Banking in Japan: Will "Too Big To Fail" Prevail?
AbstractThis paper reviews the evolution of the Japanese banking sector and the development of the banking crisis in Japan in the context of "too big to fail." It describes the deterioration of the Japanese financial sector caused by the bad loan problems and the failure of policymakers to get a grip on the underlying problems. Even at the start of the new century, Japanese policymakers still continue to struggle to find the right policy response to tackle the banking problems and how to avoid moral hazard behavior intertwined with "too big to fail" concerns. The increasing concentration in the Japanese banking industry, which is now dominated by five huge financial conglomerates, should make it more difficult to definitely end "too big to fail" in Japanese prudential policy. In this respect, we believe that the "too big to fail" policy in Japan will prevail.
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Bibliographic InfoPaper provided by Center for Economic Institutions, Institute of Economic Research, Hitotsubashi University in its series CEI Working Paper Series with number 2002-16.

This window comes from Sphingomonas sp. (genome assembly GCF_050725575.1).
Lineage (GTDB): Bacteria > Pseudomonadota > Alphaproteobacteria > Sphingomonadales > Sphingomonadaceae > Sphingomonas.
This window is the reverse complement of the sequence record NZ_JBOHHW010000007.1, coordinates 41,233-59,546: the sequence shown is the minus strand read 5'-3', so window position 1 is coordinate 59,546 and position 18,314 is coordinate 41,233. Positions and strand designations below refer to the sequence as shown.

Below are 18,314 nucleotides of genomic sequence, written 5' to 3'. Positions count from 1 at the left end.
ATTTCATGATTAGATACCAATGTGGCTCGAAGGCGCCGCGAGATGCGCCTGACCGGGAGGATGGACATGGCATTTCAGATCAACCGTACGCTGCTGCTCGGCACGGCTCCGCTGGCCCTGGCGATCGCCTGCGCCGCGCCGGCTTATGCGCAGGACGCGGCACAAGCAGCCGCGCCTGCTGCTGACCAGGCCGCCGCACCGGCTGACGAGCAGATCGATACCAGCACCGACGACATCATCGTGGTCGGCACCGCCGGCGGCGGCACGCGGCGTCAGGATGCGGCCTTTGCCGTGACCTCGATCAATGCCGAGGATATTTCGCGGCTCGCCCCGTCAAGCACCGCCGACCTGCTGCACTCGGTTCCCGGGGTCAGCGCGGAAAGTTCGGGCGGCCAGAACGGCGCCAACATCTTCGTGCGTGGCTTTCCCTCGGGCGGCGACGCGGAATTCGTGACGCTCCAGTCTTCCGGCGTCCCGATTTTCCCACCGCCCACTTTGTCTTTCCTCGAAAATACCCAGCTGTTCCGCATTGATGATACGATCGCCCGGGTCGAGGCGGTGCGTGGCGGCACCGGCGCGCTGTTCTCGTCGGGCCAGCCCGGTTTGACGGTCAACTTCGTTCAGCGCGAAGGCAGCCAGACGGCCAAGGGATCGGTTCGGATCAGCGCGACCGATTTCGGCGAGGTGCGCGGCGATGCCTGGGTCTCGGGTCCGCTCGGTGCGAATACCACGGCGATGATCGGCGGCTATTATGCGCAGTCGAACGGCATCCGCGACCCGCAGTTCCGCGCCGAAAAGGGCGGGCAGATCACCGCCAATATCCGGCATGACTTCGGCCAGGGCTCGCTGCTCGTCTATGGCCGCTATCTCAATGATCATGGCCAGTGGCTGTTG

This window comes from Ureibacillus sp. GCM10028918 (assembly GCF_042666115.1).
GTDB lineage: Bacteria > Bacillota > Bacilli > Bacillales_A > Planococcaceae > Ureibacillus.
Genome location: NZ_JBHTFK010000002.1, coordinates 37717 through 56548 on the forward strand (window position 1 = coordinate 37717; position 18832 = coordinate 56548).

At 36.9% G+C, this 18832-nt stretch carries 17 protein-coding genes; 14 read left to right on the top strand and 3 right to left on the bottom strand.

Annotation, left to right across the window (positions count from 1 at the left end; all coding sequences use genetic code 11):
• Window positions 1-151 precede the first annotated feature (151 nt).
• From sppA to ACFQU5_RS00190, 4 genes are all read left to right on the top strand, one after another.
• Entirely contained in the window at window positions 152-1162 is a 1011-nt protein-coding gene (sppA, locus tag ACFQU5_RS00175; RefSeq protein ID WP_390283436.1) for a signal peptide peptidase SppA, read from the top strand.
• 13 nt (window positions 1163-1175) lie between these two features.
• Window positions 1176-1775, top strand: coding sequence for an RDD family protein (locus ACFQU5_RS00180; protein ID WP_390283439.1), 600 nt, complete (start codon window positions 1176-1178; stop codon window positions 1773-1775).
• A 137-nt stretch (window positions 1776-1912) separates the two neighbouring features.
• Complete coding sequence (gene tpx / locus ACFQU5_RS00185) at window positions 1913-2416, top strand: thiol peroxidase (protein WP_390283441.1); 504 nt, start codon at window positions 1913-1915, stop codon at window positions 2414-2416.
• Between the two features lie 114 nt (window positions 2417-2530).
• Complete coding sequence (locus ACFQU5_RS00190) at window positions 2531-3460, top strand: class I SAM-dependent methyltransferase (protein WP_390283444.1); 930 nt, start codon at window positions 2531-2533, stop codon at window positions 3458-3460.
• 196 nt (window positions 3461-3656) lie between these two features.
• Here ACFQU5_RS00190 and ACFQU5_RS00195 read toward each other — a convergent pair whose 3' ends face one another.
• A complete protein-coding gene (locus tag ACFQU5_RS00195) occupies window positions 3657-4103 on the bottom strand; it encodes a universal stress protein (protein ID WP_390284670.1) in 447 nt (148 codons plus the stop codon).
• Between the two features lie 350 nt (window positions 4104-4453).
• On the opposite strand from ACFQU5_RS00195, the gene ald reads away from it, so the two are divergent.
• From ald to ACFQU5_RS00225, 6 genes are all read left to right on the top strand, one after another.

Length: 53 p.
Date of creation: Dec 2002
Date of revision:
Note: This paper is forthcoming in Too-Big-Too-Fail: Policies and Practices in Government Bailouts, edited by Benton Gup and to be published by Quorum Books in 2003.
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More information through EDIRC
Too big to fail; Banking crisis; Japan;
Find related papers by JEL classification:
- G21 - Financial Economics - - Financial Institutions and Services - - - Banks; Other Depository Institutions; Micro Finance Institutions; Mortgages
- G33 - Financial Economics - - Corporate Finance and Governance - - - Bankruptcy; Liquidation
- G38 - Financial Economics - - Corporate Finance and Governance - - - Government Policy and Regulation
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